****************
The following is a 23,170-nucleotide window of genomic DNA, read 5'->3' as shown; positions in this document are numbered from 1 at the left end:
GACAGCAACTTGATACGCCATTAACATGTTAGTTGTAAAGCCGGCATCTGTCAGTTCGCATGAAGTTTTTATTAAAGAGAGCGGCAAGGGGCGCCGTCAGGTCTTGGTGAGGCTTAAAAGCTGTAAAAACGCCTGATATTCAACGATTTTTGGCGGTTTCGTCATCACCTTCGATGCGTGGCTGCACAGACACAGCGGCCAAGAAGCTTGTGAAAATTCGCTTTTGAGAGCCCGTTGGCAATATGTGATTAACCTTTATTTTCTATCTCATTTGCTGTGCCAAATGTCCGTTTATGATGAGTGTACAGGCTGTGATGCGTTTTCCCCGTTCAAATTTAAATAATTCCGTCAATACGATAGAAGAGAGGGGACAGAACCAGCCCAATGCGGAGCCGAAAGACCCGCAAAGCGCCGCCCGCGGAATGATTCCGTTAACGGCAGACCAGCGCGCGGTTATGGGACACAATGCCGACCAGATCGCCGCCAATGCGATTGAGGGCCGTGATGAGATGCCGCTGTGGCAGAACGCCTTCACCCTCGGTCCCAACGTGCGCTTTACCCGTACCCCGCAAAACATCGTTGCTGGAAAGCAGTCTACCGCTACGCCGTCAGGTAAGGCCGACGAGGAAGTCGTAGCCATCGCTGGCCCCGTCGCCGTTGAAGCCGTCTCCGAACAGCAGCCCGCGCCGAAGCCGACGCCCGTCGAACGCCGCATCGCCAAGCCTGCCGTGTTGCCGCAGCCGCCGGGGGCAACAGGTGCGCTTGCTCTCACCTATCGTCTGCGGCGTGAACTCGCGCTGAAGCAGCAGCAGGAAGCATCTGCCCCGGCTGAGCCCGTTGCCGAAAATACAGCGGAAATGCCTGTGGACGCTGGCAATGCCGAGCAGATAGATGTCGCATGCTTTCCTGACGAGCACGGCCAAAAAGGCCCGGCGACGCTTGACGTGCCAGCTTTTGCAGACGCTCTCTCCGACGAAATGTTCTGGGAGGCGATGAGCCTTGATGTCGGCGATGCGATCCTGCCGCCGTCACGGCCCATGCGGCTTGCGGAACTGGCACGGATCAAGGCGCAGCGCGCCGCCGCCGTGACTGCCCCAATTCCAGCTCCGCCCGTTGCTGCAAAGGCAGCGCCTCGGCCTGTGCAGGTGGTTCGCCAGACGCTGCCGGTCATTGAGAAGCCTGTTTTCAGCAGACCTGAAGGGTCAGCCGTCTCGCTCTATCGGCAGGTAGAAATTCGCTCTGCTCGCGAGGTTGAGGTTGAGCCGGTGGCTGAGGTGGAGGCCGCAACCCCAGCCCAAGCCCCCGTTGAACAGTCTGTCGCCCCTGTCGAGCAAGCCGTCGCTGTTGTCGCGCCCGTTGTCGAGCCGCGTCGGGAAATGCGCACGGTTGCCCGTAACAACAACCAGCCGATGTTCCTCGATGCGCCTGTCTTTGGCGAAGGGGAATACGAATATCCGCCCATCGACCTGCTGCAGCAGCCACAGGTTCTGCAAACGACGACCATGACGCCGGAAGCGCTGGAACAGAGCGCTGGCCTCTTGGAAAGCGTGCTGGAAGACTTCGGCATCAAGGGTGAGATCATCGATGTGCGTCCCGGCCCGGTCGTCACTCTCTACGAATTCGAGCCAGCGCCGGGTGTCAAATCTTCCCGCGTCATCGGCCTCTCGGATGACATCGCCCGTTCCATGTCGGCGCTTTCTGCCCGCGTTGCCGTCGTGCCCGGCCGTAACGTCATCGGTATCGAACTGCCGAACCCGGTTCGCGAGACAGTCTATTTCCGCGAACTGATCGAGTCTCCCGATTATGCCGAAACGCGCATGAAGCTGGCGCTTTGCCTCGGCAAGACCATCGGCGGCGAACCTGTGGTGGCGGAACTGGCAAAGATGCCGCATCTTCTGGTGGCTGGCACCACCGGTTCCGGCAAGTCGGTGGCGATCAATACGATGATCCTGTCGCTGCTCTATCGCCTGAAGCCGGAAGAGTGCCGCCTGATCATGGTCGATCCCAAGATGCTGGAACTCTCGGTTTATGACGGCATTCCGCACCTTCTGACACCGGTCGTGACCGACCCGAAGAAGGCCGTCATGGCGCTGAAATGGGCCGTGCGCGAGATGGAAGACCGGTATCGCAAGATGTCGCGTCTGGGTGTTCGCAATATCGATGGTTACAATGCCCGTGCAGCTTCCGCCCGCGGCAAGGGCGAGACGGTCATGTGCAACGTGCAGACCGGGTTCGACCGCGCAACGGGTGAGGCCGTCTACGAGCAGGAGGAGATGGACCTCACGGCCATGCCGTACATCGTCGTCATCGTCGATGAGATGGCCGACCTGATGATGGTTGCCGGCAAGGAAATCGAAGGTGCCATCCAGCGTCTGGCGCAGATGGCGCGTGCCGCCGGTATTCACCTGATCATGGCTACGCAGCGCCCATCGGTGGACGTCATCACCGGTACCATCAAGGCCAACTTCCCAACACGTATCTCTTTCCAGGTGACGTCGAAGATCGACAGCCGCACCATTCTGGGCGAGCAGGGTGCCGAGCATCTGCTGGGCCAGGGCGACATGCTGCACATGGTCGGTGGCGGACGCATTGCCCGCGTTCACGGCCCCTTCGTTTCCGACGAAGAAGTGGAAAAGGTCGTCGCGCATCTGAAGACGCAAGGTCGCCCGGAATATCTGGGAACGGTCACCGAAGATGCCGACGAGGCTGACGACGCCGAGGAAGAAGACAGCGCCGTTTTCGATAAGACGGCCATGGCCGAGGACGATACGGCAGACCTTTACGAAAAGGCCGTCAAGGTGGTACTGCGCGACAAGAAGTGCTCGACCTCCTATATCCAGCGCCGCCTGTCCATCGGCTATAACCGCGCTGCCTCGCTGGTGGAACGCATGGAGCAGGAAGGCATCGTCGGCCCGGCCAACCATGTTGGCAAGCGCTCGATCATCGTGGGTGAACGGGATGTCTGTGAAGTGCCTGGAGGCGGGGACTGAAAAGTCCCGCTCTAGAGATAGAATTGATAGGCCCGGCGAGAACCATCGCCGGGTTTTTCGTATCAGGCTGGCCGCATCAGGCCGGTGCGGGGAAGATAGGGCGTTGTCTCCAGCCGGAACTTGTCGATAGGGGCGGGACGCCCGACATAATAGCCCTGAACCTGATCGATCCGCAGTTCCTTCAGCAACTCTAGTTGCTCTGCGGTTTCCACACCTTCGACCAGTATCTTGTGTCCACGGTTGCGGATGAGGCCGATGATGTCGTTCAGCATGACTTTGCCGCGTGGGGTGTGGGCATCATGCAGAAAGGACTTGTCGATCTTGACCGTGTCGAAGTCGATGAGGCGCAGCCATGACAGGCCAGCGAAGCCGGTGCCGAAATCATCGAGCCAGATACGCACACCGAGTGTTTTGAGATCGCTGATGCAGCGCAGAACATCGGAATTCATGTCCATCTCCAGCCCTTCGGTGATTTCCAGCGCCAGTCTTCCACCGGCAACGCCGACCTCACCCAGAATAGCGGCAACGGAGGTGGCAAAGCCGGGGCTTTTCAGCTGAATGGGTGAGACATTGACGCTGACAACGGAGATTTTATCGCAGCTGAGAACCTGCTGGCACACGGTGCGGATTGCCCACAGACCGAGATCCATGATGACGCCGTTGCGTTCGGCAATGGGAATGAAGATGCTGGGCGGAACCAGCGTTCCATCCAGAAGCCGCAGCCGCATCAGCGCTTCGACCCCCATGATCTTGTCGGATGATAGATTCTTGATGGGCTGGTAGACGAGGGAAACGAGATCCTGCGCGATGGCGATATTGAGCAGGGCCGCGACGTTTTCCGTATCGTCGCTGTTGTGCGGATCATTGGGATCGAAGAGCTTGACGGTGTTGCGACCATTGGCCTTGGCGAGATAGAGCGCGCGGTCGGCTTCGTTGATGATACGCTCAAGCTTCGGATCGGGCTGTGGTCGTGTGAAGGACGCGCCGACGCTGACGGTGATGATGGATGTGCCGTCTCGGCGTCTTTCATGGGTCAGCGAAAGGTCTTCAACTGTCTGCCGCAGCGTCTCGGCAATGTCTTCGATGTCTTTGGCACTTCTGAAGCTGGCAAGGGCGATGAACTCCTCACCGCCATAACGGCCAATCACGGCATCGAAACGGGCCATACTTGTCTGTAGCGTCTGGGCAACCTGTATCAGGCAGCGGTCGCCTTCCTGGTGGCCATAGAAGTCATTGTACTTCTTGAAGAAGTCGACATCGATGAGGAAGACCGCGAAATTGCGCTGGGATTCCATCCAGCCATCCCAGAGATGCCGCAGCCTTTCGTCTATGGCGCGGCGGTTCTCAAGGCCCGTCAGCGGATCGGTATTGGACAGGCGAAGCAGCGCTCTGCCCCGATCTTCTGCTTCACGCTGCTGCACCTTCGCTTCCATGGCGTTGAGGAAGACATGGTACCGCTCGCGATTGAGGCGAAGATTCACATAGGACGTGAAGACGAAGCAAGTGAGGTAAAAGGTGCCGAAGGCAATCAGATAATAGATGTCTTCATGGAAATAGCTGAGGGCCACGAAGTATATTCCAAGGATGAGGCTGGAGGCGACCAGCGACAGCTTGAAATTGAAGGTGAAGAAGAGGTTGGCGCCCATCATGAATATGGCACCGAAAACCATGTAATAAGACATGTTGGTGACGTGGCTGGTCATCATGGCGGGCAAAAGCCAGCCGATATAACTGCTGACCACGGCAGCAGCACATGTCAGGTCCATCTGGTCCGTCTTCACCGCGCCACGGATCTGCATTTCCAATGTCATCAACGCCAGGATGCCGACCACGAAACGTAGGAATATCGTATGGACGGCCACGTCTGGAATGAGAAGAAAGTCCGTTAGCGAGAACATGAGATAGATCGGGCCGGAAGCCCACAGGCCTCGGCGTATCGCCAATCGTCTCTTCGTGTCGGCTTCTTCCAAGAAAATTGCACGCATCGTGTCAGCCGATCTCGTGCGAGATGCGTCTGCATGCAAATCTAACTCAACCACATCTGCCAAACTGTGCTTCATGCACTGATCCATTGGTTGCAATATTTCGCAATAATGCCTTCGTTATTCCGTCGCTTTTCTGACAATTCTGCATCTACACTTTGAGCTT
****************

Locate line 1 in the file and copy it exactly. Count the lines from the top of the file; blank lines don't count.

The following is a 23,170-nucleotide window of genomic DNA, read 5'->3' as shown; positions in this document are numbered from 1 at the left end: